Another operating mode actuates the vibrations in forced operation before insertion of the rasp into the canal, which permits treating a calcified canal which otherwise would not permit operation in an automatic mode.

Another mode actuates the vibrations solely between 2 mm and 1 mm from the apex to avoid false canals.

So as to limit errors of measurement due particularly to cavitation of the liquid about the rasp, the oscillator 116 can provide for short and momentary stops of the vibrations applied to the rasp 92, in a manner synchronized with the measurements that are carried out.

The handpiece 90 could be replaced by an endodontic counter angle, the block 116 then becoming a rotation speed regulator with a standard speed of rotation 118, the comparators 96, 98 and reference values in the associated memories 104, 102 giving rise to operation, stopping or reversal of direction of the motor of the counter angle driving a rasp in continuous rotation serving as an electrode inserted in the root canal of the tooth.

The mode selector 114 permits the dentist to select between different modes of operation of the rasp rotated by the motor and its counter angle.

For example, an automatic operational mode permits applying rotation to the rasp as soon as it enters into contact with the moist medium of the canal, by comparison with the memory 104 and to stop it by comparison with the memory 102.

Another mode of operation actuates the rotation in forced operation before insertion of the rasp into the canal, which permits treating a calcified canal which cannot be treated by automatic operation.

Of course, the present invention is not limited to the embodiments described and illustrated, but covers on the contrary all modifications, particularly as to the elements relating to use of the measurements carried out.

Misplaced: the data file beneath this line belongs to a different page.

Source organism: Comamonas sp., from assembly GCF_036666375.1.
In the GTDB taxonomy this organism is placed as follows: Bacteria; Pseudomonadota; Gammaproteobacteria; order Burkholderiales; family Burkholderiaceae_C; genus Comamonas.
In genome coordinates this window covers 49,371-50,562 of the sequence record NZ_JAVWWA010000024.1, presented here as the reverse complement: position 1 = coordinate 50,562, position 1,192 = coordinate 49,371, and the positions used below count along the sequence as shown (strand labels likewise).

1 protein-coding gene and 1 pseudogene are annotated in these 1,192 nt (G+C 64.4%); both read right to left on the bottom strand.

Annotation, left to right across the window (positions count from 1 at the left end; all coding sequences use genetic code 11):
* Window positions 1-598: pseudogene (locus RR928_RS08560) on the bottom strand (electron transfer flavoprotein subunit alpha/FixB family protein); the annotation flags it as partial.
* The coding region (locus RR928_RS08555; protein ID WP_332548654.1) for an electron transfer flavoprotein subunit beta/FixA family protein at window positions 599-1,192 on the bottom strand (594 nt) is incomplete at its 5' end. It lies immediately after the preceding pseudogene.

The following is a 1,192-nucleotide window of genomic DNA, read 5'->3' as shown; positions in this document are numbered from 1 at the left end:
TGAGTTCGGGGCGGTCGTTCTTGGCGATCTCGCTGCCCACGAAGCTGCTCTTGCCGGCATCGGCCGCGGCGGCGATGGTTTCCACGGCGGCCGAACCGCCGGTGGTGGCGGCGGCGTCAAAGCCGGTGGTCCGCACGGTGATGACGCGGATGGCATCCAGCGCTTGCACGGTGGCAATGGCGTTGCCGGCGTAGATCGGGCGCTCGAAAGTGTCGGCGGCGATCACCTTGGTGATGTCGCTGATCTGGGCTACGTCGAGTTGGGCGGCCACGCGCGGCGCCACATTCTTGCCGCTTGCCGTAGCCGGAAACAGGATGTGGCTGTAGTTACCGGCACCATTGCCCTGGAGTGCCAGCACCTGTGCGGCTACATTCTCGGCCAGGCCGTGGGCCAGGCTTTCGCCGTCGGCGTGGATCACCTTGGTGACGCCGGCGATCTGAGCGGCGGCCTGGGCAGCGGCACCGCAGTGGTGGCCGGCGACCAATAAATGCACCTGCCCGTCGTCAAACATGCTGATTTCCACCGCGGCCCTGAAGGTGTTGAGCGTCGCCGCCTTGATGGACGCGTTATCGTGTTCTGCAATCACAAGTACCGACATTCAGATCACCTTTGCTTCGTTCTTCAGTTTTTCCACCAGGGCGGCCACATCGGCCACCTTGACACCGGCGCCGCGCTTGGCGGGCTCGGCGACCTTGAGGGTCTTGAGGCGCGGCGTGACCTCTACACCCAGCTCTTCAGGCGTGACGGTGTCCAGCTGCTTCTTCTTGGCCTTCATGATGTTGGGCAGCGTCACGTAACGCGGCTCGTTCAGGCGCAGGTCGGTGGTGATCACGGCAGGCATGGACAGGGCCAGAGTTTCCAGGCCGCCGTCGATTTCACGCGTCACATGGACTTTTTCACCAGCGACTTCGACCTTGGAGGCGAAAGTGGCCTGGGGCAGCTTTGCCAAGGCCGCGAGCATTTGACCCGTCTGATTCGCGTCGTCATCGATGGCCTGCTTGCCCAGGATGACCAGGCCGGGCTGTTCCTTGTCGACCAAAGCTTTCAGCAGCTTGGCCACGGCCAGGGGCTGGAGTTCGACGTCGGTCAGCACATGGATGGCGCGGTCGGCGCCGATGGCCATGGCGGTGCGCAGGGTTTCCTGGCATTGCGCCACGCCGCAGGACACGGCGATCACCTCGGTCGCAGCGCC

For example, the number of comparators and the reference values in the associated memories can be modified as a function of the desired ends.

The measurements are carried out with positive alternation, but also could be carried out with negative alternation.

Patent Citations
Cited PatentFiling datePublication dateApplicantTitle
US3993044 *Mar 10, 1975Nov 23, 1976Mcguffin William GMethod and device for determining the length of a root canal of a tooth
US4447206 *Dec 30, 1982May 8, 1984Junji UshiyamaDevice and method for detecting apical constriction in root canal of tooth
US4526179 *Jan 28, 1983Jul 2, 1985Leonard SaleskyDigital apical foramen locating apparatus
US5096419 *Aug 14, 1991Mar 17, 1992Kabushiki Kaisha Morita SeisakushoApparatus and method for detecting an apical position
US5112224 *Mar 12, 1991May 12, 1992Shirota Denki Rozai Kabushiki KaishaDental detection apparatus for position of root apex
DE3018568A1 *May 14, 1980Nov 27, 1980Dery TiborApparat zur bestimmung und zur digitalen anzeige der lage des zahnwurzelbehandlungsmittels im zahnkanal
WO1995013032A1 *Nov 9, 1994May 18, 1995Roger HeraudMethod and device for localizing the apex of a tooth
Referenced by
Citing PatentFiling datePublication dateApplicantTitle
US6968229May 6, 2003Nov 22, 2005Ormco CorporationApex locating system
US7326053Feb 16, 2006Feb 5, 2008Medic.Nrg Ltd.Dental root canal apex measuring apparatus and method
US7909604 *Dec 9, 2005Mar 22, 2011Toei Electric Co., Ltd.Root apex position detection apparatus
US8348863 *Feb 9, 2006Jan 8, 2013Ultradent Products, Inc.Radicular spectral attenuation coefficient for use in endodontic foraminal locator
US8388340Nov 21, 2005Mar 5, 2013Techdent Technologies Ltd.Apical position locator
US8747005Jun 4, 2008Jun 10, 2014Colgate-Palmolive CompanyOral care implement with cavitation system
US8753121Apr 19, 2007Jun 17, 2014Sonendo, Inc.Apparatus and methods for treating root canals of teeth
US8920166 *Mar 13, 2008Dec 30, 2014J. Morita Manufacturing CorporationRoot canal length measuring apparatus and root canal therapy apparatus
CN100515363CApr 14, 2006Jul 22, 2009赵志凌Root canal length measuring instrument
EP1693023A1 *Feb 17, 2006Aug 23, 2006Medic.Nrg Ltd.Dental root canal measuring apparatus and method
Classifications
U.S. Classification600/590, 600/547
International ClassificationA61C19/04
Cooperative ClassificationA61C19/042, A61C19/041
European ClassificationA61C19/04L
Legal Events
DateCodeEventDescription
Oct 24, 2012FPAYFee payment
Year of fee payment: 12
Sep 25, 2008FPAYFee payment
Year of fee payment: 8
Sep 29, 2004FPAYFee payment
Year of fee payment: 4